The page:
Granger causality vs. dynamic Bayesian network inference: a comparative study.

Zou C, Denby KJ, Feng J - BMC Bioinformatics (2009)

Granger causality and Bayesian network inference applied on a stochastic coefficients non-linear model. The parameters in polynomial equation are randomly generated in the interval [-2,2]. (A) We applied both approaches on different sample size (from 300 to 900). For each sample size, we generated 100 different coefficient vectors, so the total number of directed interactions for each sample size is 500. (a) The percentage of detected true positive causalities for both approaches. (b) Time cost for both approaches. (B) For sample size 900, the derived causality (1 represents positive causality and 0 represents negative) is plotted with the absolute value of corresponding coefficients. For visualization purpose, the figure for Granger causality is shifted upward.
© Copyright Policy - open-access
Related In: Results  -  Collection

License
Show All Figures
getmorefigures.php?uid=PMC2691740&req=5

Figure 6: Granger causality and Bayesian network inference applied on a stochastic coefficients non-linear model. The parameters in polynomial equation are randomly generated in the interval [-2,2]. (A) We applied both approaches on different sample size (from 300 to 900). For each sample size, we generated 100 different coefficient vectors, so the total number of directed interactions for each sample size is 500. (a) The percentage of detected true positive causalities for both approaches. (b) Time cost for both approaches. (B) For sample size 900, the derived causality (1 represents positive causality and 0 represents negative) is plotted with the absolute value of corresponding coefficients. For visualization purpose, the figure for Granger causality is shifted upward.
Mentions: In the next step, we extend our non-linear model to a more general setting in which the coefficients in the equations are randomly generated. Figure 6Aa shows the comparison result of the percentage of true positive connections derived from these two methods. It is very interesting to see that a critical point around 500 exists in the non-linear model, similar to the linear model before. From Figure 6Ab, the computing time required for the Bayesian network inference is still much larger than the Granger causality. In Figure 6B, we compare the performances on different coefficients (strength of interaction) for a fixed sample size of 900. From the five graphs, we can see that in general the Granger approach is more sensitive to a small value of the coefficients (see Figure 6B. X5 -> X4 and X4 -> X5).

Bottom Line: For synthesized data, a critical point of the data length is found: the dynamic Bayesian network outperforms the Granger causality approach when the data length is short, and vice versa.We then test our results in experimental data of short length which is a common scenario in current biological experiments: it is again confirmed that the dynamic Bayesian network works better.When the data size is short, the dynamic Bayesian network inference performs better than the Granger causality approach; otherwise the Granger causality approach is better.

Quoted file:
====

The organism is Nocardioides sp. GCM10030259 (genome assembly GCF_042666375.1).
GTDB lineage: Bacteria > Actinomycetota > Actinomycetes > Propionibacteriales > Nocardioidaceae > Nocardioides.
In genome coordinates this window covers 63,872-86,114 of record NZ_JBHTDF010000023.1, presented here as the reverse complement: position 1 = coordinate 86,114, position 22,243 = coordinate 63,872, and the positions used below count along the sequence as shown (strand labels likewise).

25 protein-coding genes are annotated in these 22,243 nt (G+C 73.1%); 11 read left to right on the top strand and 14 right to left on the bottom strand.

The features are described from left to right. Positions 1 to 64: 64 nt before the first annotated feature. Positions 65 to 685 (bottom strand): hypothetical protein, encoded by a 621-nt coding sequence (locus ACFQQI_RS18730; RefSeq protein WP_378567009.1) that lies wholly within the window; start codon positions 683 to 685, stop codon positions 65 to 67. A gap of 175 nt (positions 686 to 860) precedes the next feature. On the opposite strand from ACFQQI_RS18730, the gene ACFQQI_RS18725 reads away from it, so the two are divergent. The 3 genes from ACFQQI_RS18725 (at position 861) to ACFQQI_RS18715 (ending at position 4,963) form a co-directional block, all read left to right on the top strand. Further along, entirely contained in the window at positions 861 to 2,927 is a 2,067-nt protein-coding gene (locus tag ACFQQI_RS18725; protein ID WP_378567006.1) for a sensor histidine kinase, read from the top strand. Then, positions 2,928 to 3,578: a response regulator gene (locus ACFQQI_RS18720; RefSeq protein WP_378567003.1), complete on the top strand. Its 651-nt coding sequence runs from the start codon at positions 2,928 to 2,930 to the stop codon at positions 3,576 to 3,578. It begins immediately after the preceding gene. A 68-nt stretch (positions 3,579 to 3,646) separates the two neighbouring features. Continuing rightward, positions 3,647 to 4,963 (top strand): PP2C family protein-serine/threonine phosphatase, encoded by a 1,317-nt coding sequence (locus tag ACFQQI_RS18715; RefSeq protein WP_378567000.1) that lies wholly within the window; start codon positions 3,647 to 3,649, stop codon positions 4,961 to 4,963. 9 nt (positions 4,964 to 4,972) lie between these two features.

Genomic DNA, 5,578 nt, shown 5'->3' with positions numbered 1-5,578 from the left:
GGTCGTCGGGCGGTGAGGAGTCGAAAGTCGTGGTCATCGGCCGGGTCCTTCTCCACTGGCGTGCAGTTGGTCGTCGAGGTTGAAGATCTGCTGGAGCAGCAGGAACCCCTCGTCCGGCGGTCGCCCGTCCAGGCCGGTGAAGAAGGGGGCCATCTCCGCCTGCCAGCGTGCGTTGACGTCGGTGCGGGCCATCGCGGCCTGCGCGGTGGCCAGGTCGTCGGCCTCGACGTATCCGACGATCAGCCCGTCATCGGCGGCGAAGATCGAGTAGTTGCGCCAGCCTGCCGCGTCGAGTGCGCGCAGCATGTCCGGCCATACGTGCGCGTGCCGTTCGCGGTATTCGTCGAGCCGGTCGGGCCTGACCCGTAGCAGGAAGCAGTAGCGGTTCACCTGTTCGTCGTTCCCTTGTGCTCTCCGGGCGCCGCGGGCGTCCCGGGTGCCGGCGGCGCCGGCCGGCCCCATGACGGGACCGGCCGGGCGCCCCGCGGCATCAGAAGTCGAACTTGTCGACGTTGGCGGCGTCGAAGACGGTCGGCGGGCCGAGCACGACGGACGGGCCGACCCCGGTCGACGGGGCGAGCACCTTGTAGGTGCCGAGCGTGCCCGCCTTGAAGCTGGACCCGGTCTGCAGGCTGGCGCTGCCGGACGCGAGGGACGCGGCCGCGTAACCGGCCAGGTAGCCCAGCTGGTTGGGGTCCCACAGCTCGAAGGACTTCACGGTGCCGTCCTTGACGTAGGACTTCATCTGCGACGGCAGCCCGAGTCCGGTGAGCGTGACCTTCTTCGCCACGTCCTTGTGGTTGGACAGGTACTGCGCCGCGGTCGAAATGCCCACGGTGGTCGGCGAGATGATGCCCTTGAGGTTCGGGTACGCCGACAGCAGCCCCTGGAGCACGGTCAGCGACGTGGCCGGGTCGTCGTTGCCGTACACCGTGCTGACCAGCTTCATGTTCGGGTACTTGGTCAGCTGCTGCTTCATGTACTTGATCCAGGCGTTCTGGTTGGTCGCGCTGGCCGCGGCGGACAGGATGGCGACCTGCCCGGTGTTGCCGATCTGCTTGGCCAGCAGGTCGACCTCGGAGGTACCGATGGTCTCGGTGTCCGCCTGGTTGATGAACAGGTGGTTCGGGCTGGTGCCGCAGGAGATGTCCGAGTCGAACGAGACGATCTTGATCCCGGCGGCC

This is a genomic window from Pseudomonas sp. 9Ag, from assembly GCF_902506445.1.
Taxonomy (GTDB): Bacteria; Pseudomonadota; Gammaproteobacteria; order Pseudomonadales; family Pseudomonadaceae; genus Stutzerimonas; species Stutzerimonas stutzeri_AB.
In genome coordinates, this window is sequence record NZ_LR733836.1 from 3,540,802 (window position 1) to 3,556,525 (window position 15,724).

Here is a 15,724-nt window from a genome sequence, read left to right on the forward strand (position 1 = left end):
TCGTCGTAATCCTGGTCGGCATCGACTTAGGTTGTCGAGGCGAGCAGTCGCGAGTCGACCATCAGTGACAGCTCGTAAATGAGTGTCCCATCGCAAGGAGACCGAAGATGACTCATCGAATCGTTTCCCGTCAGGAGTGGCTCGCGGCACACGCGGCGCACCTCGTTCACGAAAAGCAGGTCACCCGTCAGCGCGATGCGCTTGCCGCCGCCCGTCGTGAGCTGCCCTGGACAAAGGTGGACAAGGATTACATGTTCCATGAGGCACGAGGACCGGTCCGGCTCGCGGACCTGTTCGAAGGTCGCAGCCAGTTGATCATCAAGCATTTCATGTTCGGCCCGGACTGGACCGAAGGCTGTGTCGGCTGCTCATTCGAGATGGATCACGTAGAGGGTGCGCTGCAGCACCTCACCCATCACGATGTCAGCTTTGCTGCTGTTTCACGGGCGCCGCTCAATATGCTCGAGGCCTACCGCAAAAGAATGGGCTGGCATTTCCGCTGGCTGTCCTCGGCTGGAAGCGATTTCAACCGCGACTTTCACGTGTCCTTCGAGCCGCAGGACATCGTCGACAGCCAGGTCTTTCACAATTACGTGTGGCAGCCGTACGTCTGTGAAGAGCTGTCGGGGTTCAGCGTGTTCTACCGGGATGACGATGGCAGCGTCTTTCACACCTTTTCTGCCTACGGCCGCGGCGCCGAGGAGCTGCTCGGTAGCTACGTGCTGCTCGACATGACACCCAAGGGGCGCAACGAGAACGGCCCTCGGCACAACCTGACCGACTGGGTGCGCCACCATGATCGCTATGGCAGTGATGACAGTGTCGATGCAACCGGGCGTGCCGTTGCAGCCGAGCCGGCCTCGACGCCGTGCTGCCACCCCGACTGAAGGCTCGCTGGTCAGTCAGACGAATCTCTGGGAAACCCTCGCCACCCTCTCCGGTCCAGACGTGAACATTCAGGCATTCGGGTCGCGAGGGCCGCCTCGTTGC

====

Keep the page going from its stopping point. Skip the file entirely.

View Article: PubMed Central - HTML - PubMed

Affiliation: Department of Computer Science, University of Warwick, Coventry, UK. csrcbh@dcs.warwick.ac.uk

ABSTRACT

Background: In computational biology, one often faces the problem of deriving the causal relationship among different elements such as genes, proteins, metabolites, neurons and so on, based upon multi-dimensional temporal data. Currently, there are two common approaches used to explore the network structure among elements. One is the Granger causality approach, and the other is the dynamic Bayesian network inference approach. Both have at least a few thousand publications reported in the literature. A key issue is to choose which approach is used to tackle the data, in particular when they give rise to contradictory results.

Results: In this paper, we provide an answer by focusing on a systematic and computationally intensive comparison between the two approaches on both synthesized and experimental data. For synthesized data, a critical point of the data length is found: the dynamic Bayesian network outperforms the Granger causality approach when the data length is short, and vice versa. We then test our results in experimental data of short length which is a common scenario in current biological experiments: it is again confirmed that the dynamic Bayesian network works better.

Conclusion: When the data size is short, the dynamic Bayesian network inference performs better than the Granger causality approach; otherwise the Granger causality approach is better.

Show MeSH